Wrightwood (Mile 369) to Agua Dulce (Mile 454)
Boy, it’s been a hell of a week.
I ended up taking three whole zeros in Wrightwood, thanks in no small part to its brewery and handful of cheap restaurants. I finally left town on Wednesday morning with Tidbit, a 31-year-old woman and former national park ranger from Texas who lives in Southern California.
We lumbered out to the highway around 8:30AM, our packs heavy with a week’s worth of food. The first vehicle I thumbed – a pickup truck – pulled over, and we clambered into the tray. The driver, a friendly local named Joe, gave us a ride out to the trailhead at Inspiration Point while his two dogs rode with him in the cabin.
20 minutes later we were back on the trail, and headed to the summit of Mount Baden-Powell. It would be my first major peak of my hike, after skipping San Jacinto because of my heart problems near Idyllwild. We reached the base by mid-morning, and began the ascent up a seemingly never-ending series of long, steep switchbacks.
We came across a spring about halfway up, and stopped to collect water. We ate lunch as we caught our breath. The air grew thinner as we continued upward, and patches of snow began to intrude on the smooth dirt trail. Within a mile, the trail was nothing but a set of footprints through deep snow.
About 1.5 miles from the summit, the footprints stopped winding back and forth across the mountain and turned straight up. We trudged slowly up the steep mountain face, choosing each step carefully. One slip and the slick snow would carry you a long way down.
A hiker who’d gone two days before us, Moneymaker, had fallen on the way up, and slid 20 feet before hitting a tree. He injured one of his arms in the process, and ended up being helicoptered off the mountain. Luckily, his injuries weren’t serious and he’s back on trail.
We made it to the summit by mid-afternoon, and enjoyed a spectacular view of other mountains and clouds far below us. On a clear day you can just spot the downtown LA skyline from the top, but it was completely obscured by clouds. We caught up with Rampage and Lionheart, who I hadn’t seen since Big Bear. Also at the top was True Grit, who I last saw at Deep Creek.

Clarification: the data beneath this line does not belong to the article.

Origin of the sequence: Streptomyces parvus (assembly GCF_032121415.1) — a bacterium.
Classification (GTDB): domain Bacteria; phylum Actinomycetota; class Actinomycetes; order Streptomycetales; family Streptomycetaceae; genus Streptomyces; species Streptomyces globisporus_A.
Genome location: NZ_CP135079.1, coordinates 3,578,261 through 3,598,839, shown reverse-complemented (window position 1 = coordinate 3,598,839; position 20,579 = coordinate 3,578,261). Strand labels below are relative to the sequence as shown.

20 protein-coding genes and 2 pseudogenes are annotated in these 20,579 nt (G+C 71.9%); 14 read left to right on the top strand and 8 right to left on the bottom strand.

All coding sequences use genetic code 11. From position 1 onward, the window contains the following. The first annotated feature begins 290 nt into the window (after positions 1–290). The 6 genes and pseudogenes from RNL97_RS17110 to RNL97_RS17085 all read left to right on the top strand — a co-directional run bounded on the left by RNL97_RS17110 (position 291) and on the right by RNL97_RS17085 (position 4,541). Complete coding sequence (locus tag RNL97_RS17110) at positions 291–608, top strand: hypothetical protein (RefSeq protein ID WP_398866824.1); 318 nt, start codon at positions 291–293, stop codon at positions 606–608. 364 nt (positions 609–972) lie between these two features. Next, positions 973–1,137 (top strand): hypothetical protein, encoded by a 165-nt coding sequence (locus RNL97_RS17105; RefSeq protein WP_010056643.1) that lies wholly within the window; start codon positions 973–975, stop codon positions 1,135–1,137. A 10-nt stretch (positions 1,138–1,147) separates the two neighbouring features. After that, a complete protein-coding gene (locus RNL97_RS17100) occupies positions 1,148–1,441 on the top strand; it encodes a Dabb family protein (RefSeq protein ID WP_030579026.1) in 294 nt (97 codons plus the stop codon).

After a break near the top, Tidbit and I continued along the ridge, slowly negotiating the deep, angled snow. By 6:30 we’d only made it 11 miles for the day, but we were beginning to run out of light. We decided not to push on to Little Jimmy campground, and made camp at a flat spot by the trail instead. Short on water, I melted some snow to make pasta for dinner.
We left not long after sunrise the next morning, intending to make it 20 trail miles to Camp Glenwood – a kids summer camp that allows hikers to stay on their property. The actual walk was around 22 miles, thanks to a diversion that requires hikers to walk along a highway to avoid a section populated by the endangered Mountain Yellow Frog.
First we climbed Mount Williamson, a 1200-foot ascent that was happily free of snow. Tidbit and I had lunch at the summit with a group of other hikers including Marguerite, who I met in my first week but hadn’t seen since. She’d injured her ankle and taken time off the trail in Palm Springs to let it heal.
We made it to the highway in the early afternoon. At first, the asphalt was a welcome break from the rocky, uneven trail, but that lasted about five minutes. The hard pavement was much harder on my knees, and my left knee complained all three miles. We left the road at Buckhorn Campground, where a spur trail links back up to the PCT. Entering Buckhorn was like walking into northern California. The arid, rocky desert was replaced with a valley of huge cedar trees surrounding a gushing river.
We passed the 400 mile marker after a long climb, then staggered into Camp Glenwood just before dark. I made some kind of rice dish – not my best – and collapsed onto my air mattress.
The next morning, we woke up under a blanket of fog. Condensation was dripping from the ceiling of my tent, and a pool of ice-cold water had formed around my feet, soaking my shorts. Wonderful. I decided to hike in my thermal bottoms instead. As we packed up camp, we were pelted with a scattering of hail, followed by a light drizzle.
Enterprise, a guy from Scotland who hiked the trail before, had told us about a restaurant on Highway 2, only a few miles ahead. We decked ourselves out in our rain gear and trudged to the highway. It was the first time I got to use my umbrella in the rain and I was glad to have it, as I’ve yet to come across rainwear that doesn’t eventually soak through.
We made it to the empty highway by 9AM and began the 1.8 mile road walk to Newcomb’s Ranch Restaurant. When we got there, we stripped off our wet gear on the porch and left it to air out. Inside it was wonderfully warm, and full of members of a Porsche club. The waitress told us they drive up from Los Angeles every Friday.